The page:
By Anne Telford and Hannah Orr.
We moved from San Francisco to San Diego when Hannah was eight and started taking her to Comic-Con, the big daddy of comics/films and sci-fi/fantasy literature/video games conventions. July 20-23, Comic-Con International once again transformed downtown San Diego into a fantasyland of super heroes and villains, popular culture icons and pretty much everything in-between and filled the Convention Center with over 130,000 people (although many were hardly recognizable as such).
The costumed throngs toting oversized bags, bedecked with buttons, and shuffling through the streets of downtown San Diego like some colorful zombie horde, have now departed leaving only memories and overpriced collectibles. Downtown buildings will be unwrapped from their gigantic endorsements for TV shows. Restaurants can recover from the endless crowds.
This year, while we noticed less cosplayers, those who turned out did not disappoint as the costumes and makeup were better than ever. Perhaps the wealth of TV shows devoted to the topic has helped raise the bar. We were delighted by the parade of over 50 Wonder Women, of all ages, sizes, and shapes.
Since its humble beginnings in 1970 at the U.S. Grant Hotel in what is now San Diego’s restored Gaslamp Quarter, Comic-Con has morphed from its comic book roots to a laser focus on blockbuster film franchises (Marvel Universe anyone?) and has steadily been moving its spotlight to television, most notably Netflix with its innovative shows like Stranger Things and Orange is the New Black.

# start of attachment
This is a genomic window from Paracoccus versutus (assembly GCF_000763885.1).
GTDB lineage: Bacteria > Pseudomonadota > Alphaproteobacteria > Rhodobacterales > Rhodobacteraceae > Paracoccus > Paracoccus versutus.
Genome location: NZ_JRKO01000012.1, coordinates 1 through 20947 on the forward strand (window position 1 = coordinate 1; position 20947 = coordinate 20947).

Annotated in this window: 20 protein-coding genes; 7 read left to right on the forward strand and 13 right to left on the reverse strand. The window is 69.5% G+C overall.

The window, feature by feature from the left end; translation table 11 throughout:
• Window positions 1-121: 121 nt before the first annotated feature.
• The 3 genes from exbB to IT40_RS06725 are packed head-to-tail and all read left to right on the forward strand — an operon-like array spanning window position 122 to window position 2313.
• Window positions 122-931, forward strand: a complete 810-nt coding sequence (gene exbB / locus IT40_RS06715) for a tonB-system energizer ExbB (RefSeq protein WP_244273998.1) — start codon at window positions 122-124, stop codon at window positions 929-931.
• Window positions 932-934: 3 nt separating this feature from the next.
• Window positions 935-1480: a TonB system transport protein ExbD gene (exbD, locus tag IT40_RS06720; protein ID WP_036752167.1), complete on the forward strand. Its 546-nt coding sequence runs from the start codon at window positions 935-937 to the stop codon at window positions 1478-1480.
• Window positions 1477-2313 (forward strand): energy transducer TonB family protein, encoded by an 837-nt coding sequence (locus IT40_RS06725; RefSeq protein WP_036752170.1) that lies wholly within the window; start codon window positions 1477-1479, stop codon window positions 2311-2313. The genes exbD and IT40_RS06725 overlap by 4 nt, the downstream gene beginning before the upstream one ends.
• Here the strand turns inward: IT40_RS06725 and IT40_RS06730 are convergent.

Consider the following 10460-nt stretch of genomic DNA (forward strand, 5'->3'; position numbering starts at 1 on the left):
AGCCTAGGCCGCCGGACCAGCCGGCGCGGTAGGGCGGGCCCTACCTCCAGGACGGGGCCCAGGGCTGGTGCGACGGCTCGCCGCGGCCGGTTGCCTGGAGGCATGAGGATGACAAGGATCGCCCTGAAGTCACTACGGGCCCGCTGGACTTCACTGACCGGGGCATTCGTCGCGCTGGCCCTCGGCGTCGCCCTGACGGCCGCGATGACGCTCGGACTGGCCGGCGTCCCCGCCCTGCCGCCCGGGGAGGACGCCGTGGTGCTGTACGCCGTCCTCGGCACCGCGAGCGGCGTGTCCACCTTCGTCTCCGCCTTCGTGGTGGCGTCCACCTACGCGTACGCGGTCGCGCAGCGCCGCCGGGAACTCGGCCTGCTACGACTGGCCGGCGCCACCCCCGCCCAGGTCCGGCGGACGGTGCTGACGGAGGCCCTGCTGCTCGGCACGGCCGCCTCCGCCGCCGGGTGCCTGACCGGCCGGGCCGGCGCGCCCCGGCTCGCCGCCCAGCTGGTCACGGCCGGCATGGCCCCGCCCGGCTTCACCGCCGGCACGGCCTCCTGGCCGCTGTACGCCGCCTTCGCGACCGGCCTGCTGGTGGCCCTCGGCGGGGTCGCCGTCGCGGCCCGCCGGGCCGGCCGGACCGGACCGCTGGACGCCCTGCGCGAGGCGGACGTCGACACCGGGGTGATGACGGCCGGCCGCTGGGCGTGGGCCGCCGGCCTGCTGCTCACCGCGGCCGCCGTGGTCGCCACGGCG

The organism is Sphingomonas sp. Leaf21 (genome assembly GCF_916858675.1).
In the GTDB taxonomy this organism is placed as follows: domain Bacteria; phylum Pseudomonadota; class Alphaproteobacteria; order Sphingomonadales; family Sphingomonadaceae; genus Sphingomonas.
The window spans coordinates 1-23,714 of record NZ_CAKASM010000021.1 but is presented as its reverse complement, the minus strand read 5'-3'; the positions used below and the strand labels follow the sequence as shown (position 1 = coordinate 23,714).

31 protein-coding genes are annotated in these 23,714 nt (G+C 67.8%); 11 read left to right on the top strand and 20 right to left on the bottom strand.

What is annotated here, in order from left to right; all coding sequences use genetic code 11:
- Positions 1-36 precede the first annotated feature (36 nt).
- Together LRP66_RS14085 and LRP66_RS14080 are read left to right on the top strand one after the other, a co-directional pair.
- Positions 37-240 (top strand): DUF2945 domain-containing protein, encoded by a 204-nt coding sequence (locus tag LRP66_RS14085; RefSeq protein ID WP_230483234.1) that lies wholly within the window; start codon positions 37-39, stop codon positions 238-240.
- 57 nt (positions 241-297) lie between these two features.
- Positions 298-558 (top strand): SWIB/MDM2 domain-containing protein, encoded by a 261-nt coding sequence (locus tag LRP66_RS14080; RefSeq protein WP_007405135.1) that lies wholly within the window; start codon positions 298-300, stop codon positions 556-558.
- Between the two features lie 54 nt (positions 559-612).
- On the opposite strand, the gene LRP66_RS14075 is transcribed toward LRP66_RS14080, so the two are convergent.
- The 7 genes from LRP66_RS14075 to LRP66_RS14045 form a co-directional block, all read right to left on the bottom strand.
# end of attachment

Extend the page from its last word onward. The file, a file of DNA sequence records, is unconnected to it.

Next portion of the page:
To give you an idea of the scope, the events guide this year was 200 pages. Hall H, the Holy Grail of panel locations, has become impossible to navigate with quotas being met in overnight lines and this year a slew of counterfeit wrist bands further confusing matters. Also, with the introduction of more and more off-site events that are open to the general public and not just attendees, the crowds surrounding the convention hall have only grown exponentially.
Artists Alley, my favorite part of Comic-Con, was bustling, with artists signing books and posters and creating custom drawings at rates accessible to fans. Publishers offered myriad titles of interest including new offerings on Frank Frazetta from Vangard (http://www.vangardpublishing.com), and comic archivist extraordinaire Craig Yoe’s new title Behaving Madly, written and compiled by Ger Apeldoorn (http://www.idwpublishing.com), both of whom of whom were signing at the popular IDW booth. The opportunity to speak with artists like Mimi Pond, Mark Texeira, Charles Glaubitz and Greg Spalenka, or stop by your favorite gallery’s booth, like Gallery Nucleus based in Alhambra, California, or to discuss comics with Yoe and other luminaries is part of the draw of Comic-Con.
Running into one of your favorite characters from a beloved TV show is icing on the cake. Hannah once encountered Nathan Fillion at 3 a.m. while camping out for a morning panel. This year, she ran into Osric Chau, most know for his role as Kevin Tran in Supernatural, but also as Bud Polinski in Killing Poe, in the exhibit hall. And so it ends for another year—until the anxiety over registration for next year (increasingly impossible unless in a Catch-22 you possess a badge). May the force be with you!